Army developing small missile for big mission

The Miniature Hit-to-Kill Interceptor was launched vertically and then conducted a series of maneuvers to demonstrate required performance while capturing data during tests conducted in May 2012 at White Sands Missile Range, N.M. (U.S. Army photo by Michael A. Smith and Louis A. Rosales)

The Miniature Hit-to-Kill Interceptor is launched vertically and then conducts a series of maneuvers to demonstrate required performance while capturing data during tests conducted in May 2012 at White Sands Missile Range, N.M. (U.S. Army photo by Michael A. Smith and Louis A. Rosales)

By Ryan Keith, AMRDEC Public Affairs

One of the world’s smallest guided missiles has a big job to do.

The Miniature Hit-to-Kill, or MHTK, guided missile is about 27 inches long, 1.6 inches in diameter and weighs just 5 pounds. It has no warhead. Rather, as the name implies, it is designed to intercept and defeat rocket, artillery and mortar threats with kinetic energy during a direct hit.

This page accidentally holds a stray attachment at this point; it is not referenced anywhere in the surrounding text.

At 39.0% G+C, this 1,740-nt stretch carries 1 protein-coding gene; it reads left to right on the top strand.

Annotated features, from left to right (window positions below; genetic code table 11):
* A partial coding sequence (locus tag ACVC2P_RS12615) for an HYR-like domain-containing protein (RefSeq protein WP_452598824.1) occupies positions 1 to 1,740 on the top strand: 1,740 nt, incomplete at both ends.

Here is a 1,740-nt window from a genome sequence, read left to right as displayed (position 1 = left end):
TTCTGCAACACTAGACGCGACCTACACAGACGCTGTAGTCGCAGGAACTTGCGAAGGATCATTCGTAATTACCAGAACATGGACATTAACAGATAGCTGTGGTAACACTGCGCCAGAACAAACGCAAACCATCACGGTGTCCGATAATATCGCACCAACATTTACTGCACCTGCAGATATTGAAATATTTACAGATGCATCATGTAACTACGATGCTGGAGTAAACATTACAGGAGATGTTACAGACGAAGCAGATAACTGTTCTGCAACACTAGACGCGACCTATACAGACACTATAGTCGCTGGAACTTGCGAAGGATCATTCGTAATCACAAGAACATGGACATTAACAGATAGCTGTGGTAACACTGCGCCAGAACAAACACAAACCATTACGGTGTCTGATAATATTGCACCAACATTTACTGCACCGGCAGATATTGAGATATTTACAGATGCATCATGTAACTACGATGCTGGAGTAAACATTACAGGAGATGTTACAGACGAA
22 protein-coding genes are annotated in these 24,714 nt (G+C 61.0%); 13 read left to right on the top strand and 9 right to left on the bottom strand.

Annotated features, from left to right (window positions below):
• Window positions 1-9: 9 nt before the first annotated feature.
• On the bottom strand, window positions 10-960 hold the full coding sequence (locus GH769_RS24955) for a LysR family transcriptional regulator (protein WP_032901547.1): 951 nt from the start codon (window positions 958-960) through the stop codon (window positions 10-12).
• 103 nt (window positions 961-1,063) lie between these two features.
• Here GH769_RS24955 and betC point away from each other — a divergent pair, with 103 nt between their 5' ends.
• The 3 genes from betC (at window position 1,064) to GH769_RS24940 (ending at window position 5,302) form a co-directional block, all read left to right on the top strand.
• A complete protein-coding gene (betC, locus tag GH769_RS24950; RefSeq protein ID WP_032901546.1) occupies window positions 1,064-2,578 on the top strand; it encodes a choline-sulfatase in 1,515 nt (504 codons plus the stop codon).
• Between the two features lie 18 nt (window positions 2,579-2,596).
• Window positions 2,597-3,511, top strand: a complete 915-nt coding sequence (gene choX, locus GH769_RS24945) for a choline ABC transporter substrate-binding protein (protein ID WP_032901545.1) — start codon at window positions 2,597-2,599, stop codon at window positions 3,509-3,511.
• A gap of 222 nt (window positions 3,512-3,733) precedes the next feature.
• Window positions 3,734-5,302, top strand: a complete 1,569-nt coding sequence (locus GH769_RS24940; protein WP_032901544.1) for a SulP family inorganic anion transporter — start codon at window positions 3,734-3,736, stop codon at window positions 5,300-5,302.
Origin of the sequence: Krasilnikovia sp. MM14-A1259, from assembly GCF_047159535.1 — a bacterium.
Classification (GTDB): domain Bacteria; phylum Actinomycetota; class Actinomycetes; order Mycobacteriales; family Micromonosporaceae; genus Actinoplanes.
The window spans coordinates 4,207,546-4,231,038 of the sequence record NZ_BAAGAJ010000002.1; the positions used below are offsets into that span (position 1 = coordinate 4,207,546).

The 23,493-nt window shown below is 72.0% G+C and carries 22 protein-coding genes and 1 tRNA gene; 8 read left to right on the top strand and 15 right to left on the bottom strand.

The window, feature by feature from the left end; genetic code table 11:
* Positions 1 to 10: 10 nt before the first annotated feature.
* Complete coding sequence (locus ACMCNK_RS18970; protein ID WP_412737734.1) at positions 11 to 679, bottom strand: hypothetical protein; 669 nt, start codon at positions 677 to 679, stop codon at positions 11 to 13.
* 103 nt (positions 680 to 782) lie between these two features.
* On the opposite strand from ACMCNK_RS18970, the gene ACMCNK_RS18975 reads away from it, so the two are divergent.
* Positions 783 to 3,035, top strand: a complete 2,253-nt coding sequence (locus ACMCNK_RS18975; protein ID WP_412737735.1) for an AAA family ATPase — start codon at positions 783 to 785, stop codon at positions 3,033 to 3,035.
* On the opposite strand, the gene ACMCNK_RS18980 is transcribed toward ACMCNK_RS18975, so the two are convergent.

The Aviation and Missile Research Engineering and Development Center is currently developing, fabricating and demonstrating MHTK as part of the Extended Area Protection and Survivability Integrated Demonstration, or EAPS ID. In June, the Army announced plans to complete development of MHTK, proposing a five-year follow-on contract with Lockheed Martin Missiles and Fire Control to complete missile development.

“The technologies being developed and integrated at AMRDEC are truly revolutionary,” said Loretta Painter, AMRDEC EAPS program manager.“The level of miniaturization being achieved with respect to seekers, sensors, control actuation, and electronics packaging is remarkable. Missile components of this size and functionality have never been developed and flight demonstrated; until now.”

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